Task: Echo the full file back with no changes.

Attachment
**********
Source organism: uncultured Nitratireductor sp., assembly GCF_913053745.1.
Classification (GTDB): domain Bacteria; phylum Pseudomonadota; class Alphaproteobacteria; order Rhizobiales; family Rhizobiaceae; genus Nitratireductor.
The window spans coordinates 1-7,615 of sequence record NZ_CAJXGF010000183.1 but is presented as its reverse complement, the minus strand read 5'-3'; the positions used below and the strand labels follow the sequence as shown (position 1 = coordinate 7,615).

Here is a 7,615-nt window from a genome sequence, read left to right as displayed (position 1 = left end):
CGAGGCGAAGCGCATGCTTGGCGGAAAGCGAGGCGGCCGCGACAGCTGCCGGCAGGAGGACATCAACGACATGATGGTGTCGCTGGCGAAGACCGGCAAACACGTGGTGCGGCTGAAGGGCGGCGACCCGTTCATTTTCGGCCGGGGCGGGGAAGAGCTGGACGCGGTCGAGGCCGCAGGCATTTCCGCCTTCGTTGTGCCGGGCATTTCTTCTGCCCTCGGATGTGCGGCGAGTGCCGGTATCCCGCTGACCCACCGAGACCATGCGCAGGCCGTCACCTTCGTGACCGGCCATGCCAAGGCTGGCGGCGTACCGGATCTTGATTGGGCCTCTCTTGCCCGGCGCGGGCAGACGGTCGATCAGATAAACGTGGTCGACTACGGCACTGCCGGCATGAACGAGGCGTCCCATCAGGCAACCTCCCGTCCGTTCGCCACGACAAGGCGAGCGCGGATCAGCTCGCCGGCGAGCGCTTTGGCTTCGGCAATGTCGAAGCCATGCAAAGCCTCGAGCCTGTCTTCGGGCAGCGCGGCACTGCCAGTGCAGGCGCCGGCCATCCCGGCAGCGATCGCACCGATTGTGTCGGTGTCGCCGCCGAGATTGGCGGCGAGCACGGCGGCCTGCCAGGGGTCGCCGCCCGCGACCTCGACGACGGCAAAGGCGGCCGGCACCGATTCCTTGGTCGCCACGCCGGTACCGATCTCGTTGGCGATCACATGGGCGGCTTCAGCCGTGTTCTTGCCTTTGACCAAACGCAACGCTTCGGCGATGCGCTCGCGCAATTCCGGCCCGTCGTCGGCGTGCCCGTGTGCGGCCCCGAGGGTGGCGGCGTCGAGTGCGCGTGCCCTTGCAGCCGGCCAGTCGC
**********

Source organism: uncultured Nitratireductor sp., assembly GCF_913053745.1.
Classification (GTDB): domain Bacteria; phylum Pseudomonadota; class Alphaproteobacteria; order Rhizobiales; family Rhizobiaceae; genus Nitratireductor.
The window spans coordinates 1-7,615 of sequence record NZ_CAJXGF010000183.1 but is presented as its reverse complement, the minus strand read 5'-3'; the positions used below and the strand labels follow the sequence as shown (position 1 = coordinate 7,615).

Here is a 7,615-nt window from a genome sequence, read left to right as displayed (position 1 = left end):
CGAGGCGAAGCGCATGCTTGGCGGAAAGCGAGGCGGCCGCGACAGCTGCCGGCAGGAGGACATCAACGACATGATGGTGTCGCTGGCGAAGACCGGCAAACACGTGGTGCGGCTGAAGGGCGGCGACCCGTTCATTTTCGGCCGGGGCGGGGAAGAGCTGGACGCGGTCGAGGCCGCAGGCATTTCCGCCTTCGTTGTGCCGGGCATTTCTTCTGCCCTCGGATGTGCGGCGAGTGCCGGTATCCCGCTGACCCACCGAGACCATGCGCAGGCCGTCACCTTCGTGACCGGCCATGCCAAGGCTGGCGGCGTACCGGATCTTGATTGGGCCTCTCTTGCCCGGCGCGGGCAGACGGTCGATCAGATAAACGTGGTCGACTACGGCACTGCCGGCATGAACGAGGCGTCCCATCAGGCAACCTCCCGTCCGTTCGCCACGACAAGGCGAGCGCGGATCAGCTCGCCGGCGAGCGCTTTGGCTTCGGCAATGTCGAAGCCATGCAAAGCCTCGAGCCTGTCTTCGGGCAGCGCGGCACTGCCAGTGCAGGCGCCGGCCATCCCGGCAGCGATCGCACCGATTGTGTCGGTGTCGCCGCCGAGATTGGCGGCGAGCACGGCGGCCTGCCAGGGGTCGCCGCCCGCGACCTCGACGACGGCAAAGGCGGCCGGCACCGATTCCTTGGTCGCCACGCCGGTACCGATCTCGTTGGCGATCACATGGGCGGCTTCAGCCGTGTTCTTGCCTTTGACCAAACGCAACGCTTCGGCGATGCGCTCGCGCAATTCCGGCCCGTCGTCGGCGTGCCCGTGTGCGGCCCCGAGGGTGGCGGCGTCGAGTGCGCGTGCCCTTGCAGCCGGCCAGTCGC